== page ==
Mechanically, Diplomacy is simple as a realistic war game can get. The balance of power between nations has been very finely tuned. Though you might envy Russia, who starts with an extra piece, that simply makes them a larger target, and more vulnerable to attack. Clever tactics alone won’t win you a game, although poor tactics may lose you a game. Ultimately – and unsurprisingly – it comes down to your ability to diplomacy.

As Germany, you’ll want to watch carefully what France, Austria-Hungary, and Russia are doing. But England and Russia will oppose you invading and picking up neutral supply centres in Scandinavia. Italy and Turkey will be wary if you backstab Austria-Hungary and steamroll south. But maybe you arranged it that way with Italy, to take advantage of a weak neighbour…

Talk is a key feature in Diplomacy. You’re given 45 minutes to study the board, strategise, negotiate and re-negotiate before making your very first move. That sounds like a lot, but is only just sufficient to talk to every other party at least once and write your move. If you haven’t written your orders by the deadline, then your armies just do nothing. Subsequent turns are given a strict 30 minutes. A typical game will go for 4-6 hours.

All real world negotiating tactics are in play. Promise. Threaten. Issue ultimatums, and follow through, or not. Declare neutrality and watch the world burn, hoping the wolves cannot collectively dismantle the turtle. Ally against a common threat. Conspire with a dangerous opponent against a weak neighbour for your mutual benefit. Promise support, but lie. Promise support but backstab. Promise support and err, hiding your malice behind incompetency. Promise support, demonstrating your good faith by writing your moves in front of them… only to pull out alternate moves from your other pocket. Or tell them the truth: “next turn, I’m attacking you.” #sorrynotsorry

Real world lessons abound. Mulder’s mantra, “trust no one” is high on the list. But also: you cannot survive in this world alone. A lone wolf is the first player eliminated. As my old chemistry was fond of saying, “your sins will find you.” Lie too often and everyone will gang up on you as a volatile nuisance, in this game and every game hence. Timing is everything, and a well-timed backstab will see you in glorious victory. History bears witness that this has served many usurpers well. But also that those who live by the sword often die by the sword.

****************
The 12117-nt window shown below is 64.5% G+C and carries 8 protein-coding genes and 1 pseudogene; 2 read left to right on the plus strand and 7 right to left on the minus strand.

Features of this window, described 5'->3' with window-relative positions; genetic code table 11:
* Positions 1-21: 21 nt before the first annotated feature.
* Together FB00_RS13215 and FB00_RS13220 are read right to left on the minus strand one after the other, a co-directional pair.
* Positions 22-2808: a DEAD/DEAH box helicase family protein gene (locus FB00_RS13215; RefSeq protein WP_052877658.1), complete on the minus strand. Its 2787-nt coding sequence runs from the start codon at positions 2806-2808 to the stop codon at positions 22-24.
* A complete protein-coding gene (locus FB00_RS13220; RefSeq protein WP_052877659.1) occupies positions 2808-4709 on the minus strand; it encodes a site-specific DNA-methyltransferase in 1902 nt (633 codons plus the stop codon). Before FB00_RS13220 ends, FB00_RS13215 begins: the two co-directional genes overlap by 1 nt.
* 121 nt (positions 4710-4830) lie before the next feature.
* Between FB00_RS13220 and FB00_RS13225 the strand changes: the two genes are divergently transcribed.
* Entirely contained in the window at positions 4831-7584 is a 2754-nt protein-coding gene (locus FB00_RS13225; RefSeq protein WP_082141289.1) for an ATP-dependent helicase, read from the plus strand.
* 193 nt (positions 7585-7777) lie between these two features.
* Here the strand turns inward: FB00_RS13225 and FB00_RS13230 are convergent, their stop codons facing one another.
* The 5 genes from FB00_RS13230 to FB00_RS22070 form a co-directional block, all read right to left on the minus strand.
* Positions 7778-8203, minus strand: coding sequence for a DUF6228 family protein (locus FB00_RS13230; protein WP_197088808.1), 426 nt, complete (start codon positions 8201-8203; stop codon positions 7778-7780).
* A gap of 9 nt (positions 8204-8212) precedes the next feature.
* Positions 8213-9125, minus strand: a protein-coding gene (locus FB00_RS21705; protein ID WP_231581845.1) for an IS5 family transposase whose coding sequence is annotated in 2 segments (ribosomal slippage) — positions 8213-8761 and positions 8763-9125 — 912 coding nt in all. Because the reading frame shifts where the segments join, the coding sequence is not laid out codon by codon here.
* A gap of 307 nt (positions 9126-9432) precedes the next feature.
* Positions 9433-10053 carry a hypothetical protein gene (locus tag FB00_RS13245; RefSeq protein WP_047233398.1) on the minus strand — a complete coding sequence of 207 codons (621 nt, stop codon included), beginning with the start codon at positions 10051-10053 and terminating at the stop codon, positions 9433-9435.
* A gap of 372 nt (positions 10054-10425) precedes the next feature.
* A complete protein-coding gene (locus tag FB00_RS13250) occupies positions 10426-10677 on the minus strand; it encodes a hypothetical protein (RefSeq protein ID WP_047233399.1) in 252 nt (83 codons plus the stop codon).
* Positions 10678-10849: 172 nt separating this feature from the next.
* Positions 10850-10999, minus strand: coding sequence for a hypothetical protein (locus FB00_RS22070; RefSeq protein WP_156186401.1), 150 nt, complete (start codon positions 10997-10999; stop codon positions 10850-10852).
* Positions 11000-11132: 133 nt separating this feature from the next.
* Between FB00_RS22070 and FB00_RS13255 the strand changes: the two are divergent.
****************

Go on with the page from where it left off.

Diplomacy was published in 1959 by Allan Calhamer, and has had an avid fan-following ever since. Chess was the first game to be played by mail, Diplomacy was the second. Diplomacy was first played on the internet via email in 1983, pre-dating the first Apple Macintosh, the development of HTTP, most Australian ISPs, the smartphone and MMORPGs. The United States has held national Diplomacy championships (DipCon) since 1970. Australia has held national Diplomacy championships since 1988, which was the same year that the international championships for Diplomacy, WorldDipCon, started. People who love Diplomacy love Diplomacy.

You too, may love Diplomacy. Paradox Interactive (the makers of Crusader Kings and Europa Universalis) made a version in 2005, and an older Abandonware copy exists. There are board gaming Meetups and places to play online. One such website is Play Diplomacy Online, and another is the appropriately named Backstabbr. Or find a free Saturday and talk six friends into coming over, and explore this classic game together. If you’re lucky, you’ll keep at least one of those friends.

Diplomacy is a work of art – a pure and perfect board game. Fortune and mechanics are stripped to the absolute essentials of the art of war. By simple reduction, you’re forced to realise that war – like love – is chaotic but it’s not a game of chance. It’s about humanity, and relationships and words. It’s about cruelty and kindness, loyalty and treachery. It’s a good game because it’s about people who are often less than good. It’s a great game because it asks you – yes you! –
who you really are, what you’re willing to do and what you’re willing to sacrifice when the promise of victory is on the line.

Diplomacy is the most evil game ever made because at the heart of Diplomacy are the hearts of the humans playing the game. It forces you to see humanity as it truly is. And sometimes humanity is evil.